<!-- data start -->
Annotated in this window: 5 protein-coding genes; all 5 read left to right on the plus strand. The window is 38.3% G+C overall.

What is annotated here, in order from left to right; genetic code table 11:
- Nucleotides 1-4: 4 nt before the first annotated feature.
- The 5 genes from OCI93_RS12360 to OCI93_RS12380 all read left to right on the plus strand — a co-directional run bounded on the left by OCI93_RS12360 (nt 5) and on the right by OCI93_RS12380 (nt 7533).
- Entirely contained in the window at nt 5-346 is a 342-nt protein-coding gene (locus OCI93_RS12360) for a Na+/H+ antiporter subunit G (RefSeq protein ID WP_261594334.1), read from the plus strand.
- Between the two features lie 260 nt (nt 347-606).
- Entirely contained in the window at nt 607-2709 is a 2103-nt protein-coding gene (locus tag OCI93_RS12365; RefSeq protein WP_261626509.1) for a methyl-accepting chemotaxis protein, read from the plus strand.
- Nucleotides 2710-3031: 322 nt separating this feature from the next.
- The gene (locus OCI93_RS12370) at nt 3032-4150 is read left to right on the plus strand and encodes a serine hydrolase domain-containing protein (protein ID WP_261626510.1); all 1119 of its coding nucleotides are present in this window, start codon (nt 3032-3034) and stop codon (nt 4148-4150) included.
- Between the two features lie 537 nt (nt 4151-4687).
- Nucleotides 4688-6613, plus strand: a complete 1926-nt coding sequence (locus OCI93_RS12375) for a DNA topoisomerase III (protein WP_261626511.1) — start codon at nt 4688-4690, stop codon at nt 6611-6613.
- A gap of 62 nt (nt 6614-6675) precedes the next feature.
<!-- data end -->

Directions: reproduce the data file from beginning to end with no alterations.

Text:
Annotated in this window: 5 protein-coding genes; all 5 read left to right on the plus strand. The window is 38.3% G+C overall.

What is annotated here, in order from left to right; genetic code table 11:
- Nucleotides 1-4: 4 nt before the first annotated feature.
- The 5 genes from OCI93_RS12360 to OCI93_RS12380 all read left to right on the plus strand — a co-directional run bounded on the left by OCI93_RS12360 (nt 5) and on the right by OCI93_RS12380 (nt 7533).
- Entirely contained in the window at nt 5-346 is a 342-nt protein-coding gene (locus OCI93_RS12360) for a Na+/H+ antiporter subunit G (RefSeq protein ID WP_261594334.1), read from the plus strand.
- Between the two features lie 260 nt (nt 347-606).
- Entirely contained in the window at nt 607-2709 is a 2103-nt protein-coding gene (locus tag OCI93_RS12365; RefSeq protein WP_261626509.1) for a methyl-accepting chemotaxis protein, read from the plus strand.
- Nucleotides 2710-3031: 322 nt separating this feature from the next.
- The gene (locus OCI93_RS12370) at nt 3032-4150 is read left to right on the plus strand and encodes a serine hydrolase domain-containing protein (protein ID WP_261626510.1); all 1119 of its coding nucleotides are present in this window, start codon (nt 3032-3034) and stop codon (nt 4148-4150) included.
- Between the two features lie 537 nt (nt 4151-4687).
- Nucleotides 4688-6613, plus strand: a complete 1926-nt coding sequence (locus OCI93_RS12375) for a DNA topoisomerase III (protein WP_261626511.1) — start codon at nt 4688-4690, stop codon at nt 6611-6613.
- A gap of 62 nt (nt 6614-6675) precedes the next feature.